How Others Can Help
“IF THERE’S anything I can do, just let me know,” we may say to the newly bereaved friend or relative. Oh, we sincerely mean it. We would do anything to help.
But does the bereaved one ever call us and say, “I’ve thought of something you can do to help me”? Not usually. Clearly, we need to take the initiative if we are truly to assist and comfort one who is grieving the loss of a loved one.
A Bible proverb says: “As apples of gold in silver carvings is a word spoken at the right time for it.” (Proverbs 25:11; 15:23) There is wisdom in knowing what to say and what not to say, what to do and what not to do. Here are a few helpful suggestions that are based on what some bereaved persons told Awake!
What to Do . . .
Listen: One of the most helpful things you can do is to share the bereaved one’s pain by listening. So ask, “Would you care to talk about it?” Let him decide. Talmadge recalls when his father died: “It really helped me when others asked what happened and then really listened.” So listen patiently and sympathetically. “Weep with people who weep,” recommends the Bible.—Romans 12:15; James 1:19.
Provide reassurance: Assure them that they did all that was possible (or whatever else you know to be true and positive). Reassure them that what they’re feeling may not be at all uncommon. Tell them of others you know of who successfully recovered from a similar loss.—Proverbs 16:24; 1 Thessalonians 5:11, 14.
Be available: Make yourself available, not just for the first few days when many friends and relatives are present, but months later when others have returned to their normal routine. “Our friends made sure that our evenings were taken up so that we didn’t have to spend too much time at home alone,” explains Teresea, whose child died in a car accident. “That helped us cope with the empty feeling we had.”—Compare Acts 28:15.
Take the initiative: “Many people just went ahead and did things for me,” recalls Cindy. “They didn’t simply ask, ‘What can I do?’” So take the initiative. Instead of a “come any time” invitation, set a date and time. If the bereaved one at first refuses, don’t give up too easily. Be like the hospitable woman Lydia mentioned in the Bible. After being invited to her home, Luke says, “She just made us come.”—Acts 16:15.
Expect negative emotions: Don’t be too surprised at what bereaved ones may at first say. Remember, they may be feeling angry and guilty. If emotional outbursts are directed at you, it will take insight and compassion on your part not to respond with irritation.—Colossians 3:12, 13.
Write a letter: Often overlooked is the value of a condolence letter. Its advantage? Answers Cindy: “One friend wrote me a nice letter. That really helped because I could read it over and over again.” Such a letter need not be long, but it should give of your heart.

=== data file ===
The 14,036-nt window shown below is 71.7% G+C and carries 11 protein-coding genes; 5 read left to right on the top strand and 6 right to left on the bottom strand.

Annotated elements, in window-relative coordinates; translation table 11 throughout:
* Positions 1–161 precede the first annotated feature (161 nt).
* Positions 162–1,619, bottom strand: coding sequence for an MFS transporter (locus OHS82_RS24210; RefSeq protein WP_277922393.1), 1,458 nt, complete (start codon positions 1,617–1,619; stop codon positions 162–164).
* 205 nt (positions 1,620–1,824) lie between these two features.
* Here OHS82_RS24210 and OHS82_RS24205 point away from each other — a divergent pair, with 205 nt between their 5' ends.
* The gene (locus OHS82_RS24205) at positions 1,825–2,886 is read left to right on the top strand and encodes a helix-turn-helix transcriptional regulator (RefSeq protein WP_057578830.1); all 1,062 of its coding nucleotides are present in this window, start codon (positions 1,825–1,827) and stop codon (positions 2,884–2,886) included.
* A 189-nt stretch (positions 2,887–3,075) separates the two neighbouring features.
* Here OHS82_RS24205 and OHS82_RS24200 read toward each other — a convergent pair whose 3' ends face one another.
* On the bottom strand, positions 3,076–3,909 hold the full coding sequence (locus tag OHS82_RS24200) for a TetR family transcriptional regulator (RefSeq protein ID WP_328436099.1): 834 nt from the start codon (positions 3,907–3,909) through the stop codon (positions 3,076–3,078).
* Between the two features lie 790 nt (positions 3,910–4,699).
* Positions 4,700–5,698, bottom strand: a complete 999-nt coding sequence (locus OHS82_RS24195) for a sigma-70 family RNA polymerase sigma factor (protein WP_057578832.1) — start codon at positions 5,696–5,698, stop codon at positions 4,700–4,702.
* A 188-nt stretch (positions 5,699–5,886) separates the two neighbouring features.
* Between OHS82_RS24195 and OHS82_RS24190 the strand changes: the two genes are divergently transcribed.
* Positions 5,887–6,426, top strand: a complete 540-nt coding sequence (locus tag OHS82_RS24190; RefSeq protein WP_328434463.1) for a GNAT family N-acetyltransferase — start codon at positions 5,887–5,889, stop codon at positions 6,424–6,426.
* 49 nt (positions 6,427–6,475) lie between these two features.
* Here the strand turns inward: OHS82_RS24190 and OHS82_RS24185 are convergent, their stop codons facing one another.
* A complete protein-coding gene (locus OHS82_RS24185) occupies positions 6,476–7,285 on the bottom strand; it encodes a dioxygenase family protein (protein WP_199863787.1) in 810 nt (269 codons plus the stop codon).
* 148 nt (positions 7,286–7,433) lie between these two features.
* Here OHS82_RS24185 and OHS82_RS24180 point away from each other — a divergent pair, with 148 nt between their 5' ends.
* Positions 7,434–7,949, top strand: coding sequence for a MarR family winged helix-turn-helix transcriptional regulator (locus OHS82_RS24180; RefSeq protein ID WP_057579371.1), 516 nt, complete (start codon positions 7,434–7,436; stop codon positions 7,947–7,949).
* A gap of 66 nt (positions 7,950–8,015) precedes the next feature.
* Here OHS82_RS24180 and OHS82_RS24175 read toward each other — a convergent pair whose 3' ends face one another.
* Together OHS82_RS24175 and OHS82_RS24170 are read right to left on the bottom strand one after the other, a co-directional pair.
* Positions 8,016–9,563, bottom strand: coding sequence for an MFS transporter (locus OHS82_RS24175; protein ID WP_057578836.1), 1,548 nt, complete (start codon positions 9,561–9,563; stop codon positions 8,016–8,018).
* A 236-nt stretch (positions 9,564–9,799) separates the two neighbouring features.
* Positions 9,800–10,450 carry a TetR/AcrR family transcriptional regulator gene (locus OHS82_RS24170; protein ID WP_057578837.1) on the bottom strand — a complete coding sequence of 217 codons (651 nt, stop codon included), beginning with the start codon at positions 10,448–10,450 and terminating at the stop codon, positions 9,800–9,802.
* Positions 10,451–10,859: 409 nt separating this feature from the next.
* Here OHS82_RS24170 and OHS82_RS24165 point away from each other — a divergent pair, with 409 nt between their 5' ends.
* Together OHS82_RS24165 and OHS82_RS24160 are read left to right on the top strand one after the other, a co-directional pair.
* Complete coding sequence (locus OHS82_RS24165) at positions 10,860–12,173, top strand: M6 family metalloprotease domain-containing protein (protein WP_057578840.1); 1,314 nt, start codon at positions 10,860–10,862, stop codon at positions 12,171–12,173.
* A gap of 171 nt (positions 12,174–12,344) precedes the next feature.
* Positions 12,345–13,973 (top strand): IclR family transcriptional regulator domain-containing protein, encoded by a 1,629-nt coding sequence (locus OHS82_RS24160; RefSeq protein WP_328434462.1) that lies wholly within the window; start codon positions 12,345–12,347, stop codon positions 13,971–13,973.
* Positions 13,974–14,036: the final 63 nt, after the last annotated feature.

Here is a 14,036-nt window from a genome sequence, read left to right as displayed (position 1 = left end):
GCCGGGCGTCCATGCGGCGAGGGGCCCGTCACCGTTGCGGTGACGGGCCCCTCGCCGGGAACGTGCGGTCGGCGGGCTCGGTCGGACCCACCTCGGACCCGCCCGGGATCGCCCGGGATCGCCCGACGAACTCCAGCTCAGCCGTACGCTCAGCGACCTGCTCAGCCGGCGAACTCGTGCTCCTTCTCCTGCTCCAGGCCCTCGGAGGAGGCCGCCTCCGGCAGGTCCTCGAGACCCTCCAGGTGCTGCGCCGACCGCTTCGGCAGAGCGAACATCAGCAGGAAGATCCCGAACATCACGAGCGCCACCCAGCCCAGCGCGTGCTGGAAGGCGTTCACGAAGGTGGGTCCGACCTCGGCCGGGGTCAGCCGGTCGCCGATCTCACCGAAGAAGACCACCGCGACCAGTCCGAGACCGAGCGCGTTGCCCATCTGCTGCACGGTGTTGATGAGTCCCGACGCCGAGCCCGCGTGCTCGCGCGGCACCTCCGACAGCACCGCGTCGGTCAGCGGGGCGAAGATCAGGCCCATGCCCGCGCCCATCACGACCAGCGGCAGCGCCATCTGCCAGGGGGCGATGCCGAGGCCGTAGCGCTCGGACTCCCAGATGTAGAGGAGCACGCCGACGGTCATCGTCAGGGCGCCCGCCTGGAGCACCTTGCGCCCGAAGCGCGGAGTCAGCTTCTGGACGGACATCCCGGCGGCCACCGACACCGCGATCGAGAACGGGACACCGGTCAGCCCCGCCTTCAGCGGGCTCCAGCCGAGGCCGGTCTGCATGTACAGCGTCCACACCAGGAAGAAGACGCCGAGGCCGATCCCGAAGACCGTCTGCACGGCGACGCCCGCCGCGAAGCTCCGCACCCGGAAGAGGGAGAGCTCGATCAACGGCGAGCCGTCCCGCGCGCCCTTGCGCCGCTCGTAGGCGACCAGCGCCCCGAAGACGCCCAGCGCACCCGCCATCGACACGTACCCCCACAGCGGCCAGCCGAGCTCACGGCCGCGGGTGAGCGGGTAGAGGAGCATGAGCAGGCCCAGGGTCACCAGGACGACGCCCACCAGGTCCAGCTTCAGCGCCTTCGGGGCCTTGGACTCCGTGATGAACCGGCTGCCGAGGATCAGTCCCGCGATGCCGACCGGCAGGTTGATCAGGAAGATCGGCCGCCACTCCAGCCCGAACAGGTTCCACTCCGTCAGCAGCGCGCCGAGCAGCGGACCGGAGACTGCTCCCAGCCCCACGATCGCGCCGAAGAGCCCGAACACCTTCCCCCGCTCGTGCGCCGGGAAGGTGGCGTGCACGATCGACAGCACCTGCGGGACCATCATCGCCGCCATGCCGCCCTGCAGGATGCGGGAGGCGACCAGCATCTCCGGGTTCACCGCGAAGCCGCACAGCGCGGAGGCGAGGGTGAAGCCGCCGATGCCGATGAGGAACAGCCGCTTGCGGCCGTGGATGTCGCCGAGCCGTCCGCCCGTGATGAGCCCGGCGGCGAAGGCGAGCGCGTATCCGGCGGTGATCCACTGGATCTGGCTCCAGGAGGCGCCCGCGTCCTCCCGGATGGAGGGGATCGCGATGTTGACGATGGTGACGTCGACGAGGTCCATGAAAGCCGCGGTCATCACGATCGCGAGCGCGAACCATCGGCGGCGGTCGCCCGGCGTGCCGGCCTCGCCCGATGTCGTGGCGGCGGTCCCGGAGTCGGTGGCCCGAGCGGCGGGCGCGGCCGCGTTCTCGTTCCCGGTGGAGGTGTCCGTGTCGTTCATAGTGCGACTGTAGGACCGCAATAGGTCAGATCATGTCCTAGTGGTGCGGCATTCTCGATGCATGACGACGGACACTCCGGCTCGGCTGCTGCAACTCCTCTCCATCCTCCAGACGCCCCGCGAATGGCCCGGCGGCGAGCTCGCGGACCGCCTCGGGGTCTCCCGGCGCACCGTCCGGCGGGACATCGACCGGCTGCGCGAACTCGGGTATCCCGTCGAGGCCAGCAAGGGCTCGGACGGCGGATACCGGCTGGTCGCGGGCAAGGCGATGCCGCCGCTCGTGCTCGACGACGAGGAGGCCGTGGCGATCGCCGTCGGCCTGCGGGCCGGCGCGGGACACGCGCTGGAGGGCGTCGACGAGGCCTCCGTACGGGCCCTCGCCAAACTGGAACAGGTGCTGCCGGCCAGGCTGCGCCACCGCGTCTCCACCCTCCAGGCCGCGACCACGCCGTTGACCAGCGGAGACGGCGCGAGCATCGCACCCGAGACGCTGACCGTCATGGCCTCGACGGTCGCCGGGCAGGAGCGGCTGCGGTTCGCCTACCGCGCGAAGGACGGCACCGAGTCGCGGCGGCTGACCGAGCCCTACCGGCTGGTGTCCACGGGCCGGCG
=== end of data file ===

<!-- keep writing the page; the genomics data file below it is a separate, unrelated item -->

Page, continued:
Pray with them: Don’t underestimate the value of your prayers with and for bereaved ones. The Bible says: “A righteous man’s supplication . . . has much force.” (James 5:16) For example, hearing you pray in their behalf can help them resolve such negative feelings as guilt.—Compare James 5:13-15.
What Not to Do . . .
Don’t pressure them to stop grieving: “There, there, now, don’t cry,” we may want to say. But it may be better to let the tears come. “I think it’s important to allow bereaved ones to show their emotion and really get it out,” says Katherine, reflecting on her husband’s death.—Romans 12:15.
Don’t say, ‘You can have another baby’: “I resented people telling me I could have another child,” recalls Teresea. They may mean well, but to the grieving parent words to the effect that the lost child can be replaced can ‘stab like a sword.’ (Proverbs 12:18) One child can’t totally replace another.
Don’t necessarily avoid mentioning the departed one: “A lot of people wouldn’t even mention my son Jimmy’s name or talk about him,” recalls Geneal. “I must admit I felt a little hurt when others did that.” So don’t necessarily change the subject. Ask the person whether he needs to talk about his loved one. Some bereaved persons appreciate hearing friends tell of the special qualities that endeared the departed one to them.
Don’t be too quick to say, ‘It was for the best’: Trying to find something positive about the death is not always comforting. Recalls Cindy: “Others would say, ‘She’s not suffering’ or, ‘At least she’s in peace.’ But I didn’t want to hear that.”
It may be better not to say, ‘I know how you feel’: Do you really? For example, can you possibly know what a parent feels when a child dies if you have not experienced it yourself? And even if you have suffered a similar loss, realize that others may not feel precisely as you felt.—Compare Lamentations 1:12.
To help a bereaved person will call for compassion, discernment, and much love on your part. Don’t wait for the bereaved one to come to you. Don’t simply say, “If there’s anything I can do . . .” Use your initiative to do something helpful.
One question remains: What can the bereaved ones do to cope with their feelings, to deal with their loss better?